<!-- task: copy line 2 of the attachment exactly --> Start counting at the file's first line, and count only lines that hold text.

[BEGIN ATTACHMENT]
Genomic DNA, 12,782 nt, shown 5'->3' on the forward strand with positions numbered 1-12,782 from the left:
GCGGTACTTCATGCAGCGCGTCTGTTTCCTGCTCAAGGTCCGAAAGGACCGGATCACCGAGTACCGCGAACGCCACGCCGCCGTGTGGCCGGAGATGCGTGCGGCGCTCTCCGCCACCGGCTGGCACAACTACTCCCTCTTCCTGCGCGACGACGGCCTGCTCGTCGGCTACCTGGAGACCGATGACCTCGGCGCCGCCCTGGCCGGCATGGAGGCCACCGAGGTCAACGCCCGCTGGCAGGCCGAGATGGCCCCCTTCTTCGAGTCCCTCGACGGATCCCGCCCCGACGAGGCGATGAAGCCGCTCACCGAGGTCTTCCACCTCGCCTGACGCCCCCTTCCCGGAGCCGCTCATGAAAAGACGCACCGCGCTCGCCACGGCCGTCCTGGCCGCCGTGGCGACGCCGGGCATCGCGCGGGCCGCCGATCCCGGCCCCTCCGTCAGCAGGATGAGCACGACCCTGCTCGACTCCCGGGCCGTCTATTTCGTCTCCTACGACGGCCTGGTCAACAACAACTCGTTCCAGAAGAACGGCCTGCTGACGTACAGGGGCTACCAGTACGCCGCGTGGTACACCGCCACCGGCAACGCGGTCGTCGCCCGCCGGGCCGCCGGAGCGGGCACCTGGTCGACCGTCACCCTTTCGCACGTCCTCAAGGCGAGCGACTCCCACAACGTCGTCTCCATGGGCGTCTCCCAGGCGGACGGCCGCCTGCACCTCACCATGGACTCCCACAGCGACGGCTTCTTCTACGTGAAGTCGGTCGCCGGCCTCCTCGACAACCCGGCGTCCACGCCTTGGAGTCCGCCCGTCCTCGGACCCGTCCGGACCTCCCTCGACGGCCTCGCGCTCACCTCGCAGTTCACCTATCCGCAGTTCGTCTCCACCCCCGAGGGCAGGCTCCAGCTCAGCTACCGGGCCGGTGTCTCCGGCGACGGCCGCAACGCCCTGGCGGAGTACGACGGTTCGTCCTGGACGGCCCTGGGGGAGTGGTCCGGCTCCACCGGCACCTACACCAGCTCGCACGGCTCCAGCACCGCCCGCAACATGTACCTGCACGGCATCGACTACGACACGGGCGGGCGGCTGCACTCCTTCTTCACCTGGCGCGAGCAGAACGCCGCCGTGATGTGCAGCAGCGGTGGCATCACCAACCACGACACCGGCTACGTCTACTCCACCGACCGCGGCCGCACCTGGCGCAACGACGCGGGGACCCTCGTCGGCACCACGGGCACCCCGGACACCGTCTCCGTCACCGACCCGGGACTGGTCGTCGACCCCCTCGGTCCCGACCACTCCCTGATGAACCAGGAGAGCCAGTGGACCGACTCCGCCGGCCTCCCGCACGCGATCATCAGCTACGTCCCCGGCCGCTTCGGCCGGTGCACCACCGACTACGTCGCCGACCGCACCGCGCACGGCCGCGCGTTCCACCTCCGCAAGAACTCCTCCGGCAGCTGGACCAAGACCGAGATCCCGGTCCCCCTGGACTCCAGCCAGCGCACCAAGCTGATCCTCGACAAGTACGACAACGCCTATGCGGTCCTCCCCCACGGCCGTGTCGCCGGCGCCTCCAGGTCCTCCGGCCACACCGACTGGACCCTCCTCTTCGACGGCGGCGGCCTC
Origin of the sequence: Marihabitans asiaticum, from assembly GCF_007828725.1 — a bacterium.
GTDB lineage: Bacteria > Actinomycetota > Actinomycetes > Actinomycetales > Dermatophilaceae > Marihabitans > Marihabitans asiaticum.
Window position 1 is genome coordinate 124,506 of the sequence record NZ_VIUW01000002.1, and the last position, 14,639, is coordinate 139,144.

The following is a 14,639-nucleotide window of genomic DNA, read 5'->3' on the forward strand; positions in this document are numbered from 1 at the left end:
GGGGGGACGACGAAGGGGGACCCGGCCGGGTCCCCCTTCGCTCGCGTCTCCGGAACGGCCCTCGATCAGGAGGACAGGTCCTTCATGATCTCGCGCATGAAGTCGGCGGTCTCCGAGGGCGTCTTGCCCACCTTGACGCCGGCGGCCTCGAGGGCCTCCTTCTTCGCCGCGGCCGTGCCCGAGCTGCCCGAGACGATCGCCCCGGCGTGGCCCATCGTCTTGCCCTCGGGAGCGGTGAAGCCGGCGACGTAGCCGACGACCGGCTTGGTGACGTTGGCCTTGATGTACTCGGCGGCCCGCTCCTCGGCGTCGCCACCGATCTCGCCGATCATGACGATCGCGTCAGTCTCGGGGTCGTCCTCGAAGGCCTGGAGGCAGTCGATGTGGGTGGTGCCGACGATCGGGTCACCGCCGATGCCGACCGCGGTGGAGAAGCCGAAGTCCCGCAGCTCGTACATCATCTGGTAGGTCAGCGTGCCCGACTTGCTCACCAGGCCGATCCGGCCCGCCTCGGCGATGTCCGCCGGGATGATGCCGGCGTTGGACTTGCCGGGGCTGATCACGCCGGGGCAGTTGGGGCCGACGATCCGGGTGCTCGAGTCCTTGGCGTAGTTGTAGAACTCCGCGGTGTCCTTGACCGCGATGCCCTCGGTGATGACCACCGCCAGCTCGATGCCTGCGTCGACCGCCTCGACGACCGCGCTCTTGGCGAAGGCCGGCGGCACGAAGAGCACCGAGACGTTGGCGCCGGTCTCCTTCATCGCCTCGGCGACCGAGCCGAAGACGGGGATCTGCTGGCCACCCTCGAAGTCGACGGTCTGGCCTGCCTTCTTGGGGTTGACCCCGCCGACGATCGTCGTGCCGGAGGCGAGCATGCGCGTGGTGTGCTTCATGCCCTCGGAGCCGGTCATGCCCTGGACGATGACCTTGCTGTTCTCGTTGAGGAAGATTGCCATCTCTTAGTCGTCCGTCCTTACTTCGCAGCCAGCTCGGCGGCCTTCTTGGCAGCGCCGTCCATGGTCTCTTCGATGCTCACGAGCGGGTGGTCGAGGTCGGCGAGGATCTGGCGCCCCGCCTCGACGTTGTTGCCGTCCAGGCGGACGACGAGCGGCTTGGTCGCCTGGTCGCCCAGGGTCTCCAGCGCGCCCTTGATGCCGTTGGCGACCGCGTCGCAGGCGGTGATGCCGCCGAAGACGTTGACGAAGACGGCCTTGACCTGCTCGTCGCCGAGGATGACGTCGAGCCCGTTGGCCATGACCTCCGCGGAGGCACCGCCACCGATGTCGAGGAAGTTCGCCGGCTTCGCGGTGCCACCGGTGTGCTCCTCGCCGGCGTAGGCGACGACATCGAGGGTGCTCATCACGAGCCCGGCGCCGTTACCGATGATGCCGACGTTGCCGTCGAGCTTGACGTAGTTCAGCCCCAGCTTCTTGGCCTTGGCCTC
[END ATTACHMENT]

GCGGTACTTCATGCAGCGCGTCTGTTTCCTGCTCAAGGTCCGAAAGGACCGGATCACCGAGTACCGCGAACGCCACGCCGCCGTGTGGCCGGAGATGCGTGCGGCGCTCTCCGCCACCGGCTGGCACAACTACTCCCTCTTCCTGCGCGACGACGGCCTGCTCGTCGGCTACCTGGAGACCGATGACCTCGGCGCCGCCCTGGCCGGCATGGAGGCCACCGAGGTCAACGCCCGCTGGCAGGCCGAGATGGCCCCCTTCTTCGAGTCCCTCGACGGATCCCGCCCCGACGAGGCGATGAAGCCGCTCACCGAGGTCTTCCACCTCGCCTGACGCCCCCTTCCCGGAGCCGCTCATGAAAAGACGCACCGCGCTCGCCACGGCCGTCCTGGCCGCCGTGGCGACGCCGGGCATCGCGCGGGCCGCCGATCCCGGCCCCTCCGTCAGCAGGATGAGCACGACCCTGCTCGACTCCCGGGCCGTCTATTTCGTCTCCTACGACGGCCTGGTCAACAACAACTCGTTCCAGAAGAACGGCCTGCTGACGTACAGGGGCTACCAGTACGCCGCGTGGTACACCGCCACCGGCAACGCGGTCGTCGCCCGCCGGGCCGCCGGAGCGGGCACCTGGTCGACCGTCACCCTTTCGCACGTCCTCAAGGCGAGCGACTCCCACAACGTCGTCTCCATGGGCGTCTCCCAGGCGGACGGCCGCCTGCACCTCACCATGGACTCCCACAGCGACGGCTTCTTCTACGTGAAGTCGGTCGCCGGCCTCCTCGACAACCCGGCGTCCACGCCTTGGAGTCCGCCCGTCCTCGGACCCGTCCGGACCTCCCTCGACGGCCTCGCGCTCACCTCGCAGTTCACCTATCCGCAGTTCGTCTCCACCCCCGAGGGCAGGCTCCAGCTCAGCTACCGGGCCGGTGTCTCCGGCGACGGCCGCAACGCCCTGGCGGAGTACGACGGTTCGTCCTGGACGGCCCTGGGGGAGTGGTCCGGCTCCACCGGCACCTACACCAGCTCGCACGGCTCCAGCACCGCCCGCAACATGTACCTGCACGGCATCGACTACGACACGGGCGGGCGGCTGCACTCCTTCTTCACCTGGCGCGAGCAGAACGCCGCCGTGATGTGCAGCAGCGGTGGCATCACCAACCACGACACCGGCTACGTCTACTCCACCGACCGCGGCCGCACCTGGCGCAACGACGCGGGGACCCTCGTCGGCACCACGGGCACCCCGGACACCGTCTCCGTCACCGACCCGGGACTGGTCGTCGACCCCCTCGGTCCCGACCACTCCCTGATGAACCAGGAGAGCCAGTGGACCGACTCCGCCGGCCTCCCGCACGCGATCATCAGCTACGTCCCCGGCCGCTTCGGCCGGTGCACCACCGACTACGTCGCCGACCGCACCGCGCACGGCCGCGCGTTCCACCTCCGCAAGAACTCCTCCGGCAGCTGGACCAAGACCGAGATCCCGGTCCCCCTGGACTCCAGCCAGCGCACCAAGCTGATCCTCGACAAGTACGACAACGCCTATGCGGTCCTCCCCCACGGCCGTGTCGCCGGCGCCTCCAGGTCCTCCGGCCACACCGACTGGACCCTCCTCTTCGACGGCGGCGGCCTC